TUESDAY, Aug. 27, 2019 (HealthDay News) -- Hepatitis C infection rates have exploded in the United States, more than tripling over the past decade.
Because of this, routine screening for hepatitis C—which can destroy the liver over time—should occur in all American adults, a key government panel recommended Tuesday.
The U.S. Preventive Services Task Force (USPSTF) has issued a draft guideline calling for hepatitis C screening in all adults aged 18 to 79.
This would open up free hepatitis C testing to millions. Under federal law, insurers are required to provide the preventive screenings recommended by the task force cost-free.
The new recommendation is an update from the USPSTF's previous guideline, issued in 2013, which called for hepatitis C testing mainly among baby boomers born between 1945 and 1965, task force chairman Dr. Doug Owens said.
"The reason for that was that's where most of the hepatitis C virus was, in people of that age group," Owens said.
However, "A lot has changed since the last time we did a recommendation statement," he explained. "The rates of hepatitis C have gone up in a broader range of people, especially in younger people."
The surge in hepatitis C infection is a public health dilemma spurred mainly by the opioid epidemic, since the most important risk factor for infection is past or current injection drug use, Owens said.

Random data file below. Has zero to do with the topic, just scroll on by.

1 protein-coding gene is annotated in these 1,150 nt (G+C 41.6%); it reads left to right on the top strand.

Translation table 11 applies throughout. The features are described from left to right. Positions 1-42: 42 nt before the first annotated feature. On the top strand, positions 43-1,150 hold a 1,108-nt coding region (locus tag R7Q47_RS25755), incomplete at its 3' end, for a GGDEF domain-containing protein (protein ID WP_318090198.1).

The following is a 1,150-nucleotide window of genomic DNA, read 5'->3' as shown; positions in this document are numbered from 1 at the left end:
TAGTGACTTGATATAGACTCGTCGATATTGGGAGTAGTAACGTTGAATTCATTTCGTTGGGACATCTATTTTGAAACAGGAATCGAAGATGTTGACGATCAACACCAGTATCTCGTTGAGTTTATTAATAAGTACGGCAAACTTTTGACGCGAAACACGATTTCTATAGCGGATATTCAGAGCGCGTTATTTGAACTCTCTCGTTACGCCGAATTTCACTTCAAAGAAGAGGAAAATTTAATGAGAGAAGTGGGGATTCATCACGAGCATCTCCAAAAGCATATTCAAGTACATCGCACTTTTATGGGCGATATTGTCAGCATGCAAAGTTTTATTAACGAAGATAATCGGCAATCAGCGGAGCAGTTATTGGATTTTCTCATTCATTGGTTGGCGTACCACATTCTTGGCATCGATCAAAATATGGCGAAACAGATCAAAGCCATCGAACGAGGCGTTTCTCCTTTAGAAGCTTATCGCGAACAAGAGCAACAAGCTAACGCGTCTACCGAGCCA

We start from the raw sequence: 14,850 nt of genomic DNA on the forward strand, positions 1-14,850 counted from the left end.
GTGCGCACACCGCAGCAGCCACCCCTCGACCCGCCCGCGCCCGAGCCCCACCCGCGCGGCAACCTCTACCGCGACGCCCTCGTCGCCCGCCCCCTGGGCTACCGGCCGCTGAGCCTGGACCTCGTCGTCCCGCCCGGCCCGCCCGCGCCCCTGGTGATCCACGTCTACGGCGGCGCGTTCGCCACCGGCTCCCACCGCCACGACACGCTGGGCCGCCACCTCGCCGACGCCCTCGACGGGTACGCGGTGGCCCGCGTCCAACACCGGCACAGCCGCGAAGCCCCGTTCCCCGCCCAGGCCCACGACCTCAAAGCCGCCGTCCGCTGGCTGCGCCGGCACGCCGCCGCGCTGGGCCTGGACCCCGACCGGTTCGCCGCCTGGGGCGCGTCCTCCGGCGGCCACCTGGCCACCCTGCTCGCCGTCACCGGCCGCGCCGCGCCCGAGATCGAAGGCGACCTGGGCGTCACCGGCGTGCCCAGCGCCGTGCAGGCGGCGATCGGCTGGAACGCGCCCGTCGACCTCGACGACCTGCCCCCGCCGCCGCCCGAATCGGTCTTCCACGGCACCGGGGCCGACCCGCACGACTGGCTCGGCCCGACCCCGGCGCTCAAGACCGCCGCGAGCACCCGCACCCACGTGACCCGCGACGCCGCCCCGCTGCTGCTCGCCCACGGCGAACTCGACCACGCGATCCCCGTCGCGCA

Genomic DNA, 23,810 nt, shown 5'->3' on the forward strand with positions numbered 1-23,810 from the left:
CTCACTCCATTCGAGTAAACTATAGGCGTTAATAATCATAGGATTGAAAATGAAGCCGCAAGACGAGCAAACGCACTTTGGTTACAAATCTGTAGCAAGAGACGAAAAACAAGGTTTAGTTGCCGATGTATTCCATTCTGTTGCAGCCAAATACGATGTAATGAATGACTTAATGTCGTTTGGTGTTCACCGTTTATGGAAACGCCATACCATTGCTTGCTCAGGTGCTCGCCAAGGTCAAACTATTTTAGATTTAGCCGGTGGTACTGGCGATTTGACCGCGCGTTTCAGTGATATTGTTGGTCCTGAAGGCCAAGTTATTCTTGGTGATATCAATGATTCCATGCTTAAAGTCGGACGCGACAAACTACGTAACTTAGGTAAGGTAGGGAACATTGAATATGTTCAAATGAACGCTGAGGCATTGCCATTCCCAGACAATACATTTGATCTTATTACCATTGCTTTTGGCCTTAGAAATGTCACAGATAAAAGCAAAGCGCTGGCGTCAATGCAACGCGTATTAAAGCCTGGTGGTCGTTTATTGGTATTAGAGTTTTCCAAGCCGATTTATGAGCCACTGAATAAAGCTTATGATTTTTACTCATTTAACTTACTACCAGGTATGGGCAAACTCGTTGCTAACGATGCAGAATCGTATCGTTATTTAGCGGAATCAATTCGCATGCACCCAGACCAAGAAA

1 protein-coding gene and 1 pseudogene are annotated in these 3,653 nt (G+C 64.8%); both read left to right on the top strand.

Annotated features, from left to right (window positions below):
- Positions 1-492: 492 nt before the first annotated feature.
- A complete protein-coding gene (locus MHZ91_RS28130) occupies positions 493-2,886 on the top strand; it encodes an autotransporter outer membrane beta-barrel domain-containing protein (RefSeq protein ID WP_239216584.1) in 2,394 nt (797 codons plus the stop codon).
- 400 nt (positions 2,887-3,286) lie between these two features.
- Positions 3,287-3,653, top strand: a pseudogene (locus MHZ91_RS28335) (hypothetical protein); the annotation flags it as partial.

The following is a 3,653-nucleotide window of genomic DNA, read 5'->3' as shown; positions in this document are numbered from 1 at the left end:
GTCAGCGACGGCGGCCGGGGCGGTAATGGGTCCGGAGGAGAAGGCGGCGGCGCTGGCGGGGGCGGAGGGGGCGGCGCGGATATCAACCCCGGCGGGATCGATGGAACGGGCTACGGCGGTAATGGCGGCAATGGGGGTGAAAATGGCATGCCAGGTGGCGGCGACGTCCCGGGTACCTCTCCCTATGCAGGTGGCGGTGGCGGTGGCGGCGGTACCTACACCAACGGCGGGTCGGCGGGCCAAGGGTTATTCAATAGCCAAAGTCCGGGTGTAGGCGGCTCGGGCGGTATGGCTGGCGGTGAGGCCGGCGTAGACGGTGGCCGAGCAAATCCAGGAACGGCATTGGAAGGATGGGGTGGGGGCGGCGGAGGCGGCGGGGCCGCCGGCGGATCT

Rates of hepatitis C infection increased about 3.5-fold between 2010 and 2016, the task force said in its recommendation.
The increase has mostly affected young white people who inject drugs, especially those living in rural areas, the task force said.
About one-third of people who inject drugs ages 18 to 30 are infected with hepatitis C, the task force estimates. About 70% to 90% of older people who inject drugs are infected.
"We have 2.5 million people with hepatitis C and probably half of those people do not know it," Owens said. "Hepatitis C unfortunately has become a much larger public health problem."
Another factor influencing the new recommendation is the availability of effective cures for hepatitis C, Owens said.
"The treatments now are much better than they used to be 10 to 15 years ago," Owens said. "People tolerate them now, and the newer drugs are effective across the different types of hepatitis C. It's really been a huge change in the treatment landscape."
Hepatitis C typically goes unnoticed by those infected, but over time the virus does severe damage to a person's liver, according to the U.S. Centers for Disease Control and Prevention. It can lead to liver disease, failure and cancer.
"Identifying all those with hepatitis C and linking them to treatment has the potential to eradicate this virus, lessen liver disease, and decompress liver transplant waiting lists," said Dr. Amesh Adalja, a senior scholar at the Johns Hopkins Center for Health Security in Baltimore. "Hopefully, the new recommendation will help usher in the end of hepatitis C as a public health problem."
Hepatitis C treatments have gotten a reputation for being expensive, with the cure costing as much as $84,000.
But Adalja said insurance companies have started covering the hepatitis C cure, as well as state Medicaid programs and even state prisons.
"The way to properly evaluate the cost of hepatitis C antivirals is to realize that they are curative and are much cheaper than liver transplantation or treating liver cancer and liver cirrhosis," Adalja said.
The task force is an independent, volunteer panel of national experts charged with making evidence-based recommendations about preventive health services such as screenings, counseling services and preventive medications.
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